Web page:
Chapel on the Rock - An Indestructible Shrine

Chapel on the Rock "Upon this rock I'll build my church, and the gates of hell shall not prevail against it." ~ Matthew 16:18 On a pitch black night in 1916, Monsignor Joseph Bosetti was lured deep into the Rocky Mountains by the fiery afterglow of a falling star. Bosetti was unable to locate the meteor’s impact but he did find divine inspiration. Bosetti stumbled upon a dramatic rock formation that filled his spirit with visions of grandeur. He became obsessed with building a remote church balanced right on top of those rugged crags. Of course money or a lack thereof was an issue so without any funding, the construction project was delayed for twenty years. Bosetti’s dream came true after Mr. and Mrs. Oscar Malo donated land and architect Jacques Benedict finalized the design. The chapel was built from native stone that was hauled in from the surrounding area by mule-drawn carts. This natural material allows the structure to blend perfectly into the environ

Animal Portraits - A Day at the Denver Zoo

Picturesque Polar Bear While taking animal pictures down in the city during the early fall, it was a delightful day at the Denver Zoo. In the cool weather and clear light the animals appeared active and contented, inspiring our creativity. Sometimes it’s difficult to look at creatures confined to cages but during our five hour trek in the open air park, we were able to observe some exotic species that we’d never be able to see in the wild. While strolling in such a controlled setting, it was the perfect place to practice shooting with a digital camera. Rather than just click, the challenge was to compose interesting portraits that captured the mood and personality of the engaging subjects. Just like the spotted hyena, many of the creatures were content to bask lazily in the warm sunshine. A Dall sheep ram seemed happy while holding the high ground just above a cud-chewing, reticulated giraffe. A banded mongoose was an innocent observer of the goings on around him while a n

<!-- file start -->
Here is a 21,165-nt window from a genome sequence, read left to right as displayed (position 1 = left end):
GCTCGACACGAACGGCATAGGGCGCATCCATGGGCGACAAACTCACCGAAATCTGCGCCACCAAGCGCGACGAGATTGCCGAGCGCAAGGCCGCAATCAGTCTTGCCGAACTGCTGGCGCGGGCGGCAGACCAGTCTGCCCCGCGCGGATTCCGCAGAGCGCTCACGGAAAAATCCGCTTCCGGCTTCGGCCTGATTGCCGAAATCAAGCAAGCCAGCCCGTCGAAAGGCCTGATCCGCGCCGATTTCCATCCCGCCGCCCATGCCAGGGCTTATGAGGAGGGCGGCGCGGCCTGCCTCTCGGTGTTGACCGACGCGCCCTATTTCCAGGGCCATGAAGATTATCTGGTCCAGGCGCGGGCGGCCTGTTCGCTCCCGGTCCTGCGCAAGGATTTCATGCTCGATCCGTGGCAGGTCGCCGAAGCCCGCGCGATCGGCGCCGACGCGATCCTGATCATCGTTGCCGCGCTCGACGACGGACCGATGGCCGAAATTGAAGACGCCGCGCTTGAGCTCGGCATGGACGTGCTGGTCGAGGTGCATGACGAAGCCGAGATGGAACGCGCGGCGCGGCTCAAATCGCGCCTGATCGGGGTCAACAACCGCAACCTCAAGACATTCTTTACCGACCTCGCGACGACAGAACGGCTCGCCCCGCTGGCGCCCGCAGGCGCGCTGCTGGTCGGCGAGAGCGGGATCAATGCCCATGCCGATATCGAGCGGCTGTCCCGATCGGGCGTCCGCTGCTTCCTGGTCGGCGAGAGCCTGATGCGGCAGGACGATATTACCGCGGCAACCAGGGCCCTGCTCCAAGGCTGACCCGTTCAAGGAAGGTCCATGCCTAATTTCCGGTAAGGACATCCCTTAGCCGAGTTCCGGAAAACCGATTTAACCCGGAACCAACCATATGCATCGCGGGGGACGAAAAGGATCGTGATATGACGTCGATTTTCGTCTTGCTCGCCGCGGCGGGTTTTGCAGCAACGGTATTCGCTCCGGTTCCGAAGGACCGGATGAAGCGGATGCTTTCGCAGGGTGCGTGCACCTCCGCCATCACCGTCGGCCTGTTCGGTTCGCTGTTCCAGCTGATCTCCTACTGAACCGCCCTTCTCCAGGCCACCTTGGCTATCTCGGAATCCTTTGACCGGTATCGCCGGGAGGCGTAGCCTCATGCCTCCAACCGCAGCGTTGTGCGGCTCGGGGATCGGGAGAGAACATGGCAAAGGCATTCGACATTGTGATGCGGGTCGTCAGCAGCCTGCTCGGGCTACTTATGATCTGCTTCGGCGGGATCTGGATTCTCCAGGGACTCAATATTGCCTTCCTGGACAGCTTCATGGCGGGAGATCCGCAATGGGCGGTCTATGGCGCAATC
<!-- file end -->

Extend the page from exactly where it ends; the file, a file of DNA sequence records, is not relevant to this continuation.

Gore Range - The Shining Mountains

Gore Mountain Range If one studies a map of central Colorado, you’ll discover an assortment of topographic features that share a common nomenclature. The different landmarks are called Gore Wilderness Area, Gore Creek, Gore Canyon, Gore Pass and the spectacular Gore Mountain Range. I’ve always thought that was a cool title for a chain of craggy peaks because it evokes rugged imagery that makes me think of a shaggy buffalo bull or a pair of rutting elk. Losing yourself in those remote mountains has a therapeutic value that can restore your health but if you learn the true story behind the naming of that range - it will make you sick. During the first half of the 19th century, the northern plains were an isolated region inhabited by Native Americans but encroached upon by a few white mountain men and fur traders. And then in 1854, in a tragic preview of things to come, a wealthy European began tramping across what is now Colorado, Wyoming, Montana and the Dakotas, wreaking absol